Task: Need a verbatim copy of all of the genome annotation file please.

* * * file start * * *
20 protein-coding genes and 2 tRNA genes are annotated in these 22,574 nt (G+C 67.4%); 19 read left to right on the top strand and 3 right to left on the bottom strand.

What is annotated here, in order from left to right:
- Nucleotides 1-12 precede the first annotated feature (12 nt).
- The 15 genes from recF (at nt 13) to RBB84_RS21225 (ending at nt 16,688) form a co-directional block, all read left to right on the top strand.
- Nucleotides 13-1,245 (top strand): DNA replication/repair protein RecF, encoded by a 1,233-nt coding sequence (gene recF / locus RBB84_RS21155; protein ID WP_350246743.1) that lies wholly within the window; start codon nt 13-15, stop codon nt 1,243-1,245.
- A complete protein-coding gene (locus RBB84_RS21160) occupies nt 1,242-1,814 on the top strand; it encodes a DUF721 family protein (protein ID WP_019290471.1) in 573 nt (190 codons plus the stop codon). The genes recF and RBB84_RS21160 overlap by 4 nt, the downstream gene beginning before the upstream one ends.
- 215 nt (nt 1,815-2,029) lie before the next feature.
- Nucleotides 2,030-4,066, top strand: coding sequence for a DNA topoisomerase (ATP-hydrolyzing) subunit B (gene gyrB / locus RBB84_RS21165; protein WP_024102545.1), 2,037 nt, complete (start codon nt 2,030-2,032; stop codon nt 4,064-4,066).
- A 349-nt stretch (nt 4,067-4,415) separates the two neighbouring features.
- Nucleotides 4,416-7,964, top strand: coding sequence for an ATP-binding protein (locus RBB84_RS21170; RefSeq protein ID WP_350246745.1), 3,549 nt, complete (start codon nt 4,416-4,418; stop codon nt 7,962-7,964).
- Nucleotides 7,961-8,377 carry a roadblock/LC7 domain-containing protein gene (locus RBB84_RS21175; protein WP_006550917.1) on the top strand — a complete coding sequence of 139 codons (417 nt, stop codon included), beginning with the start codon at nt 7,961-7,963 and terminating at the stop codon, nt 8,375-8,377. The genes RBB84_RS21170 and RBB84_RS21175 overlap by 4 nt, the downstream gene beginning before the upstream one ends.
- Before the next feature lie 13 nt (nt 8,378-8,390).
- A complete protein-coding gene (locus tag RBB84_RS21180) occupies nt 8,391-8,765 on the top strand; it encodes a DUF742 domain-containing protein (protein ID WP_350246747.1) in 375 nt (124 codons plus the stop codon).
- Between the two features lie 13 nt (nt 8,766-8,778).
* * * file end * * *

20 protein-coding genes and 2 tRNA genes are annotated in these 22,574 nt (G+C 67.4%); 19 read left to right on the top strand and 3 right to left on the bottom strand.

What is annotated here, in order from left to right:
- Nucleotides 1-12 precede the first annotated feature (12 nt).
- The 15 genes from recF (at nt 13) to RBB84_RS21225 (ending at nt 16,688) form a co-directional block, all read left to right on the top strand.
- Nucleotides 13-1,245 (top strand): DNA replication/repair protein RecF, encoded by a 1,233-nt coding sequence (gene recF / locus RBB84_RS21155; protein ID WP_350246743.1) that lies wholly within the window; start codon nt 13-15, stop codon nt 1,243-1,245.
- A complete protein-coding gene (locus RBB84_RS21160) occupies nt 1,242-1,814 on the top strand; it encodes a DUF721 family protein (protein ID WP_019290471.1) in 573 nt (190 codons plus the stop codon). The genes recF and RBB84_RS21160 overlap by 4 nt, the downstream gene beginning before the upstream one ends.
- 215 nt (nt 1,815-2,029) lie before the next feature.
- Nucleotides 2,030-4,066, top strand: coding sequence for a DNA topoisomerase (ATP-hydrolyzing) subunit B (gene gyrB / locus RBB84_RS21165; protein WP_024102545.1), 2,037 nt, complete (start codon nt 2,030-2,032; stop codon nt 4,064-4,066).
- A 349-nt stretch (nt 4,067-4,415) separates the two neighbouring features.
- Nucleotides 4,416-7,964, top strand: coding sequence for an ATP-binding protein (locus RBB84_RS21170; RefSeq protein ID WP_350246745.1), 3,549 nt, complete (start codon nt 4,416-4,418; stop codon nt 7,962-7,964).
- Nucleotides 7,961-8,377 carry a roadblock/LC7 domain-containing protein gene (locus RBB84_RS21175; protein WP_006550917.1) on the top strand — a complete coding sequence of 139 codons (417 nt, stop codon included), beginning with the start codon at nt 7,961-7,963 and terminating at the stop codon, nt 8,375-8,377. The genes RBB84_RS21170 and RBB84_RS21175 overlap by 4 nt, the downstream gene beginning before the upstream one ends.
- Before the next feature lie 13 nt (nt 8,378-8,390).
- A complete protein-coding gene (locus tag RBB84_RS21180) occupies nt 8,391-8,765 on the top strand; it encodes a DUF742 domain-containing protein (protein ID WP_350246747.1) in 375 nt (124 codons plus the stop codon).
- Between the two features lie 13 nt (nt 8,766-8,778).